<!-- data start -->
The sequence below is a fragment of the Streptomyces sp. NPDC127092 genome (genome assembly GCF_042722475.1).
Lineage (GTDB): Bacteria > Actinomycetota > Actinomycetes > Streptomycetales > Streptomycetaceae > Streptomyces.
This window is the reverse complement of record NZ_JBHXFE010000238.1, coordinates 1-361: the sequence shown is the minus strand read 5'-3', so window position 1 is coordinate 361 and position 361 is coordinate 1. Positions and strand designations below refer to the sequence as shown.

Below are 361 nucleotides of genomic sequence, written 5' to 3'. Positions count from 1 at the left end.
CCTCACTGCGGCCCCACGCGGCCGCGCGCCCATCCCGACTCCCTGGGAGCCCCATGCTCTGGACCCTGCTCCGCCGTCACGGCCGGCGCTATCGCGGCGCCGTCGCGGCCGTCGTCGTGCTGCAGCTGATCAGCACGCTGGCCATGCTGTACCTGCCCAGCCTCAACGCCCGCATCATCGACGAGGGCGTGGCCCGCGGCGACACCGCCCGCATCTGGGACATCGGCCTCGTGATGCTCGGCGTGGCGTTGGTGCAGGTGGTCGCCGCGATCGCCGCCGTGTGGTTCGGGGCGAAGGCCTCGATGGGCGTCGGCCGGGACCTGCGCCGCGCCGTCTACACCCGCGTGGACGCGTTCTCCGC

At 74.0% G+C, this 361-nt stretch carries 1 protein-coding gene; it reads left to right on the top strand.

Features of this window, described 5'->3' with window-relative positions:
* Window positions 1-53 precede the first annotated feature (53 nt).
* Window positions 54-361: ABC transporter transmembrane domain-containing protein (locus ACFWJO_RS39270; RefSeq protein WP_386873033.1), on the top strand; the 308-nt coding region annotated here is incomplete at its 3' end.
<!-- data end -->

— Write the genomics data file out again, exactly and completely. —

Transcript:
The sequence below is a fragment of the Streptomyces sp. NPDC127092 genome (genome assembly GCF_042722475.1).
Lineage (GTDB): Bacteria > Actinomycetota > Actinomycetes > Streptomycetales > Streptomycetaceae > Streptomyces.
This window is the reverse complement of record NZ_JBHXFE010000238.1, coordinates 1-361: the sequence shown is the minus strand read 5'-3', so window position 1 is coordinate 361 and position 361 is coordinate 1. Positions and strand designations below refer to the sequence as shown.

Below are 361 nucleotides of genomic sequence, written 5' to 3'. Positions count from 1 at the left end.
CCTCACTGCGGCCCCACGCGGCCGCGCGCCCATCCCGACTCCCTGGGAGCCCCATGCTCTGGACCCTGCTCCGCCGTCACGGCCGGCGCTATCGCGGCGCCGTCGCGGCCGTCGTCGTGCTGCAGCTGATCAGCACGCTGGCCATGCTGTACCTGCCCAGCCTCAACGCCCGCATCATCGACGAGGGCGTGGCCCGCGGCGACACCGCCCGCATCTGGGACATCGGCCTCGTGATGCTCGGCGTGGCGTTGGTGCAGGTGGTCGCCGCGATCGCCGCCGTGTGGTTCGGGGCGAAGGCCTCGATGGGCGTCGGCCGGGACCTGCGCCGCGCCGTCTACACCCGCGTGGACGCGTTCTCCGC

At 74.0% G+C, this 361-nt stretch carries 1 protein-coding gene; it reads left to right on the top strand.

Features of this window, described 5'->3' with window-relative positions:
* Window positions 1-53 precede the first annotated feature (53 nt).
* Window positions 54-361: ABC transporter transmembrane domain-containing protein (locus ACFWJO_RS39270; RefSeq protein WP_386873033.1), on the top strand; the 308-nt coding region annotated here is incomplete at its 3' end.